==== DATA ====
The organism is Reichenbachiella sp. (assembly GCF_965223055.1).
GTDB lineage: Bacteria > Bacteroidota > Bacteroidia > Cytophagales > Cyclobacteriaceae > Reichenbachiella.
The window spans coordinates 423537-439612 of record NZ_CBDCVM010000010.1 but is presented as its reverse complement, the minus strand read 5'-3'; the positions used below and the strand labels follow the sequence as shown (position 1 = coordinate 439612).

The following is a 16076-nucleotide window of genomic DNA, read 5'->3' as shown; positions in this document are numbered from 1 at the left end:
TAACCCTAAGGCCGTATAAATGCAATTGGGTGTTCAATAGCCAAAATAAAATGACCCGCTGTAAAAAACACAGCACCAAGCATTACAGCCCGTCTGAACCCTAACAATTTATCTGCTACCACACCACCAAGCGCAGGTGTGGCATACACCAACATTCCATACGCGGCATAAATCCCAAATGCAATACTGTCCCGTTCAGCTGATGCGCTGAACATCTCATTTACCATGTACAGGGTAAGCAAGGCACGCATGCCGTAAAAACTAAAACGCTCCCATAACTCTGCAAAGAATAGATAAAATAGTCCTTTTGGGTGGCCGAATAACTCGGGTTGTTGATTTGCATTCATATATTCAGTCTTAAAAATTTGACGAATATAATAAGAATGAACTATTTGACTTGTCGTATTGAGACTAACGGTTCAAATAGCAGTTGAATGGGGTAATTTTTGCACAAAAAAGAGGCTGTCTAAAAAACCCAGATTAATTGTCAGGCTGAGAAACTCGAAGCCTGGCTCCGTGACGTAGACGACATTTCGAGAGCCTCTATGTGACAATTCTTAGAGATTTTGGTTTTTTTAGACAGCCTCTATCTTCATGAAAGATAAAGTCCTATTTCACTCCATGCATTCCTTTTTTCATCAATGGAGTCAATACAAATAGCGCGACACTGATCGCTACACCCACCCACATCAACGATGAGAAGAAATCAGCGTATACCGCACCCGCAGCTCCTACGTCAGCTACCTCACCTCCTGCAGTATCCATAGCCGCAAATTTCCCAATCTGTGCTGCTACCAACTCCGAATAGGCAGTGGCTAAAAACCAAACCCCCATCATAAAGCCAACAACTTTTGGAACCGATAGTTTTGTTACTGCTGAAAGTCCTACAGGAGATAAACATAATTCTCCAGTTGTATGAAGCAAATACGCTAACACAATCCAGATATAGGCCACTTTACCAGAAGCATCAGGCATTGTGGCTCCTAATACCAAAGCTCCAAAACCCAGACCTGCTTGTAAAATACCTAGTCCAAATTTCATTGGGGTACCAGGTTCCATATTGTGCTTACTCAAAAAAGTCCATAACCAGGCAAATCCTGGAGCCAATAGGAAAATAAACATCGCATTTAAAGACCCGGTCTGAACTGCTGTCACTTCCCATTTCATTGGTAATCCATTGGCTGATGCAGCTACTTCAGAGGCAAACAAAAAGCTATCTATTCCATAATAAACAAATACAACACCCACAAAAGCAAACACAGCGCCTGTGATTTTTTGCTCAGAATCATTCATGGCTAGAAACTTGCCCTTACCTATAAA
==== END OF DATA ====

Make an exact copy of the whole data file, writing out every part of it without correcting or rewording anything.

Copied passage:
The organism is Reichenbachiella sp. (assembly GCF_965223055.1).
GTDB lineage: Bacteria > Bacteroidota > Bacteroidia > Cytophagales > Cyclobacteriaceae > Reichenbachiella.
The window spans coordinates 423537-439612 of record NZ_CBDCVM010000010.1 but is presented as its reverse complement, the minus strand read 5'-3'; the positions used below and the strand labels follow the sequence as shown (position 1 = coordinate 439612).

The following is a 16076-nucleotide window of genomic DNA, read 5'->3' as shown; positions in this document are numbered from 1 at the left end:
TAACCCTAAGGCCGTATAAATGCAATTGGGTGTTCAATAGCCAAAATAAAATGACCCGCTGTAAAAAACACAGCACCAAGCATTACAGCCCGTCTGAACCCTAACAATTTATCTGCTACCACACCACCAAGCGCAGGTGTGGCATACACCAACATTCCATACGCGGCATAAATCCCAAATGCAATACTGTCCCGTTCAGCTGATGCGCTGAACATCTCATTTACCATGTACAGGGTAAGCAAGGCACGCATGCCGTAAAAACTAAAACGCTCCCATAACTCTGCAAAGAATAGATAAAATAGTCCTTTTGGGTGGCCGAATAACTCGGGTTGTTGATTTGCATTCATATATTCAGTCTTAAAAATTTGACGAATATAATAAGAATGAACTATTTGACTTGTCGTATTGAGACTAACGGTTCAAATAGCAGTTGAATGGGGTAATTTTTGCACAAAAAAGAGGCTGTCTAAAAAACCCAGATTAATTGTCAGGCTGAGAAACTCGAAGCCTGGCTCCGTGACGTAGACGACATTTCGAGAGCCTCTATGTGACAATTCTTAGAGATTTTGGTTTTTTTAGACAGCCTCTATCTTCATGAAAGATAAAGTCCTATTTCACTCCATGCATTCCTTTTTTCATCAATGGAGTCAATACAAATAGCGCGACACTGATCGCTACACCCACCCACATCAACGATGAGAAGAAATCAGCGTATACCGCACCCGCAGCTCCTACGTCAGCTACCTCACCTCCTGCAGTATCCATAGCCGCAAATTTCCCAATCTGTGCTGCTACCAACTCCGAATAGGCAGTGGCTAAAAACCAAACCCCCATCATAAAGCCAACAACTTTTGGAACCGATAGTTTTGTTACTGCTGAAAGTCCTACAGGAGATAAACATAATTCTCCAGTTGTATGAAGCAAATACGCTAACACAATCCAGATATAGGCCACTTTACCAGAAGCATCAGGCATTGTGGCTCCTAATACCAAAGCTCCAAAACCCAGACCTGCTTGTAAAATACCTAGTCCAAATTTCATTGGGGTACCAGGTTCCATATTGTGCTTACTCAAAAAAGTCCATAACCAGGCAAATCCTGGAGCCAATAGGAAAATAAACATCGCATTTAAAGACCCGGTCTGAACTGCTGTCACTTCCCATTTCATTGGTAATCCATTGGCTGATGCAGCTACTTCAGAGGCAAACAAAAAGCTATCTATTCCATAATAAACAAATACAACACCCACAAAAGCAAACACAGCGCCTGTGATTTTTTGCTCAGAATCATTCATGGCTAGAAACTTGCCCTTACCTATAAA